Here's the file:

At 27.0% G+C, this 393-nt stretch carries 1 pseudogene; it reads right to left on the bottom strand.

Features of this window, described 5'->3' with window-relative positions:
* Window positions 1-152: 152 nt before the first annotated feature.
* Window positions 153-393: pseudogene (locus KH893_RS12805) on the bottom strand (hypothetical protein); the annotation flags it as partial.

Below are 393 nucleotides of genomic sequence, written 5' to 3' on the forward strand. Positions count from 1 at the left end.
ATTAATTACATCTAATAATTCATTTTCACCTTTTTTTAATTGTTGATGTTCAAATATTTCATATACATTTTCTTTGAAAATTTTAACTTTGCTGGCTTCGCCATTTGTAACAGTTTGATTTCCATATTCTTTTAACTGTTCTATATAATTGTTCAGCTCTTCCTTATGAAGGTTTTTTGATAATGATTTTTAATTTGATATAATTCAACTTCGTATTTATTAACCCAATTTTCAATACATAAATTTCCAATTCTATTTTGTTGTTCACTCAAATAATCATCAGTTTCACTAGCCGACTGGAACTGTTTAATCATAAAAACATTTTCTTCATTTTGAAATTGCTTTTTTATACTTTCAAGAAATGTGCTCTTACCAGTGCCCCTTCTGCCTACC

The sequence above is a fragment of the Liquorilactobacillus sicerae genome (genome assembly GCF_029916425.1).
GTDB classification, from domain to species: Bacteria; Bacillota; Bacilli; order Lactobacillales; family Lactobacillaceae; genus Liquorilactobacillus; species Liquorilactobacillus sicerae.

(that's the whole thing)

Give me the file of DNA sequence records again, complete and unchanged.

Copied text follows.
At 27.0% G+C, this 393-nt stretch carries 1 pseudogene; it reads right to left on the bottom strand.

Features of this window, described 5'->3' with window-relative positions:
* Window positions 1-152: 152 nt before the first annotated feature.
* Window positions 153-393: pseudogene (locus KH893_RS12805) on the bottom strand (hypothetical protein); the annotation flags it as partial.

Below are 393 nucleotides of genomic sequence, written 5' to 3' on the forward strand. Positions count from 1 at the left end.
ATTAATTACATCTAATAATTCATTTTCACCTTTTTTTAATTGTTGATGTTCAAATATTTCATATACATTTTCTTTGAAAATTTTAACTTTGCTGGCTTCGCCATTTGTAACAGTTTGATTTCCATATTCTTTTAACTGTTCTATATAATTGTTCAGCTCTTCCTTATGAAGGTTTTTTGATAATGATTTTTAATTTGATATAATTCAACTTCGTATTTATTAACCCAATTTTCAATACATAAATTTCCAATTCTATTTTGTTGTTCACTCAAATAATCATCAGTTTCACTAGCCGACTGGAACTGTTTAATCATAAAAACATTTTCTTCATTTTGAAATTGCTTTTTTATACTTTCAAGAAATGTGCTCTTACCAGTGCCCCTTCTGCCTACC

The sequence above is a fragment of the Liquorilactobacillus sicerae genome (genome assembly GCF_029916425.1).
GTDB classification, from domain to species: Bacteria; Bacillota; Bacilli; order Lactobacillales; family Lactobacillaceae; genus Liquorilactobacillus; species Liquorilactobacillus sicerae.